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Booth is concerned with the effect that “multi-tasking”, the process by which we use various gadgets simultaneously to play games, watch television, chat to friends and google pictures of cute puppies, is having on our brains.Research shows that doing even just two or three tasks at once puts far more demand on our brains than doing them consecutively.I’m curled on the sofa, officially watching an old film on BBC2, but my right hand keeps twitching for my smartphone.
“I know what it’s like to grow up being bored, but our children don’t. Running fast from an early age is really quite damaging,” says Dr Guy Meadows, author of the forthcoming The Sleep Book: How To Sleep Well Every Night, who sees an increasing number of patients with insomnia brought on from an inability to put down their gadgets.
“What we need is better balance and we’re still working out what that should be.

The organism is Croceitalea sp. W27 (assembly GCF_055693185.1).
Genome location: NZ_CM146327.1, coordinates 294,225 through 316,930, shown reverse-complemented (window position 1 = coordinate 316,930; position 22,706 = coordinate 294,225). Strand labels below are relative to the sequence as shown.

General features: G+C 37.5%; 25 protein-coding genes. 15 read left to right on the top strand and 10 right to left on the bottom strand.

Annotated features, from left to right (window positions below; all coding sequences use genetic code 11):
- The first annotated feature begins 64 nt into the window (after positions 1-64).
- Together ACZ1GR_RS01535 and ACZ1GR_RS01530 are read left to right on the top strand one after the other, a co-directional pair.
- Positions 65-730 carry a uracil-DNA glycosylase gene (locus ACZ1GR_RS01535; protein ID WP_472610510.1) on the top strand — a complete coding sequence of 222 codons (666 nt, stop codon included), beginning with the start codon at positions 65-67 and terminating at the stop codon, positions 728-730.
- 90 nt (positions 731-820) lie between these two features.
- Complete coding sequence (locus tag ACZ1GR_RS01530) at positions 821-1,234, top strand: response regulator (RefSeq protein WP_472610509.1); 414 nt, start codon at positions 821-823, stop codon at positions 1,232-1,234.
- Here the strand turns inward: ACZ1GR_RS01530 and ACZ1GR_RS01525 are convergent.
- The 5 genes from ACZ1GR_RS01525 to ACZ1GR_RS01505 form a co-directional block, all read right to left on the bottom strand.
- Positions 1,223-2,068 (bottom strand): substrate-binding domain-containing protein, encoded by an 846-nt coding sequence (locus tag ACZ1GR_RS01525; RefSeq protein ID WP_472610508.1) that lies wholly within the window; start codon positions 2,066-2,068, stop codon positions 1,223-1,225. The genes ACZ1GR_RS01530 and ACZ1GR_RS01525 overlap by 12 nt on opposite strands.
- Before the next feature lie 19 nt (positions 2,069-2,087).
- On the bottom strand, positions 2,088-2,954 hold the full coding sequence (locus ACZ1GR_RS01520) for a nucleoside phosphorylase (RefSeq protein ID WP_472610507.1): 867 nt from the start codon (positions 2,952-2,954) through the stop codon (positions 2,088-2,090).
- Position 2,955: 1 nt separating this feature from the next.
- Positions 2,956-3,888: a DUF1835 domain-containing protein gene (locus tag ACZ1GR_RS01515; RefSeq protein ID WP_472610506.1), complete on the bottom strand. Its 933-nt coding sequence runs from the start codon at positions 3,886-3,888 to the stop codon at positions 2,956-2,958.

I think antenatal classes with the National Childbirth Trust should help parents prepare for this, because the digital world will be part of their children’s childhoods in a way adults can’t anticipate in terms of their own experience.” Booth suggests that families discuss and decide on a digital “strategy” together.
Children also now spend more time on screens than exercising every day, a key factor in rising obesity levels.
Alarmed by this information, US author Susan Maushart decided that she and her three teenagers would quit technology for six months.